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Special Report

'Special Report' Panel on Fate of Auto Bailout Deal; Obama's Point Man for Health Care

This is a rush transcript of "Special Report With Brit Hume" from December 11, 2008. This copy may not be in its final form and may be updated.

(BEGIN VIDEO CLIP)

SEN. BARBARA BOXER, D-CALIF.: I have three reasons, three reasons for this rescue package: jobs, jobs and jobs.

SEN. JOHN ENSIGN, R-NEV.: Chapter 11 exists to protect both the employees and the company itself by giving them a chance to get things right. The big three should not view Chapter 11 as some sort of death sentence.

(END VI DEO CLIP)

BRIT HUME, HOST: Well, those are sort of the two sides in the debate in the Senate, which moved very quickly, it seems today, away from the House- passed rescue measure, with $14 billion in loans for the auto industry, to a proposal by Senator Corker, Republican of Tennessee, which, while unacceptable to a great many Democrats, has nonetheless become the subject of discussions in the Senate late this afternoon and into this evening.

Some thoughts on where we are on all this now from Fred Barnes, executive editor of The Weekly Standard, Mort Kondracke, same job at Roll Call, and the syndicated columnist Charles Krauthammer — FOX News contributors all.

Fred, what do you think?

FRED BARNES, EXECUTIVE EDITOR, THE WEEKLY STANDARD: You have heard me talk bore about the Corker bill. Mort has talked about it as well. It is a tough bill. It is the functional equivalent of what a bankruptcy judge would require.

And what it does with this wishy-washy Senate bill that was actually backed by both President Bush and President-elect Obama and they couldn't get through, what this does is this requires things to happen. It doesn't say, oh, we'll have a car czar, and he'll sponsor negotiations, and then he'll see if there's progress and blah, blah, blah.

It says you have to get rid of all this — or at least a vast majority of this unsustainable debt that the auto companies have, because you can never become viable or profitable or a company that can ever attract private investment.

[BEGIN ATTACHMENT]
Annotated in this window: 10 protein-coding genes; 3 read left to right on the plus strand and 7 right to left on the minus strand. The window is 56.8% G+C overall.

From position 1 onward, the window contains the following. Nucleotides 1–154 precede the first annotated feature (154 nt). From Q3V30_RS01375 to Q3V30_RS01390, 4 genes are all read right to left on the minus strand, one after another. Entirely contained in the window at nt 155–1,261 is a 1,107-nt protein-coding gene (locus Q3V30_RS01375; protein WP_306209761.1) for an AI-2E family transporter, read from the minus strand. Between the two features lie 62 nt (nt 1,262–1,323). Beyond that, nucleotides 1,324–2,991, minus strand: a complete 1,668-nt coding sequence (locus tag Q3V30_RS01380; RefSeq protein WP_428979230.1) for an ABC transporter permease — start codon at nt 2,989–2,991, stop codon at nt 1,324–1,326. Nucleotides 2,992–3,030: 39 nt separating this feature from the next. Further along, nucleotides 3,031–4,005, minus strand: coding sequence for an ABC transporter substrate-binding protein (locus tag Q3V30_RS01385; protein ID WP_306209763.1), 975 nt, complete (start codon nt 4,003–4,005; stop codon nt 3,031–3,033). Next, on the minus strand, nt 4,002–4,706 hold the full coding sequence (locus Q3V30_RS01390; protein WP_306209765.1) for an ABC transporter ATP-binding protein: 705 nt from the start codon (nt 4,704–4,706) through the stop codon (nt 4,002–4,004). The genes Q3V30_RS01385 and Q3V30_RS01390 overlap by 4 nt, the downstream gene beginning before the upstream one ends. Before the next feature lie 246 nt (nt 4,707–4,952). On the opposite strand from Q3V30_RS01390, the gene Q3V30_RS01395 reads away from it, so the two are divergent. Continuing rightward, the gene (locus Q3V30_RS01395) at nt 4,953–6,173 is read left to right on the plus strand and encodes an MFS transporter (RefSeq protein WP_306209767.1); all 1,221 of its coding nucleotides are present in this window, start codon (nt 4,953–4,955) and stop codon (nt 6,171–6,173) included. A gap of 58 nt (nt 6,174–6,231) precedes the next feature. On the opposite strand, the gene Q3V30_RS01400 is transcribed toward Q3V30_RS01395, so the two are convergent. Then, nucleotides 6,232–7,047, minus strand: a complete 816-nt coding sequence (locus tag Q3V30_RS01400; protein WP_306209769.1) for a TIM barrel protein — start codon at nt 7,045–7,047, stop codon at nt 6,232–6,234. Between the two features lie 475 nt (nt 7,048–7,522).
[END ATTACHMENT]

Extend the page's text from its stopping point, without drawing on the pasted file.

You have to reduce your obligation to the pension fund, the UAW pension fund. They will have to accept half of that in stock.

And then, of course, you have to get your wages down to the same level as the transplants, the foreign companies that have plants all over the south.

Those are tough terms, and I think they are negotiating it. If it's not watered down much, I think this is the right recipe.

MORT KONDRACKE, EXECUTIVE EDITOR, ROLL CALL: It is the right recipe—

HUME: Perhaps it passes the Senate, Mort. But the question becomes if something like it passes the Senate, can it pass the House?

KONDRACKE: Exactly. What the Democrats say about this bill is that it is too punitive on the auto companies, that it's harsh and punitive.

And all it, ostensibly, all it does is to make it certain that the kinds of things that are in the House bill will actually happen — that is, this restructuring for viability, which suggestions that the Democrats who regard it as too harsh don't really want to do what the House bill says it's supposed to do.

I mean, Corker really is the hero in this. He has been negotiating with everybody. The UAW, GM, the administration, the Democrats, and trying to put something together.

And he does not want the companies to go into bankruptcy because he says that the suppliers of all these companies could go under, and they are the same suppliers who supply the transplants as well. So if they go down, then the whole industry is in danger, and so —

HUME: Well, wait a minute. Aren't these, though, the very kinds of measures that a bankruptcy court would put into effect, the kind that Corker is calling for?

KONDRACKE: Yes, they are.

HUME: Why would it cause the suppliers to go under if it was done by a bankruptcy judge but not by this bill?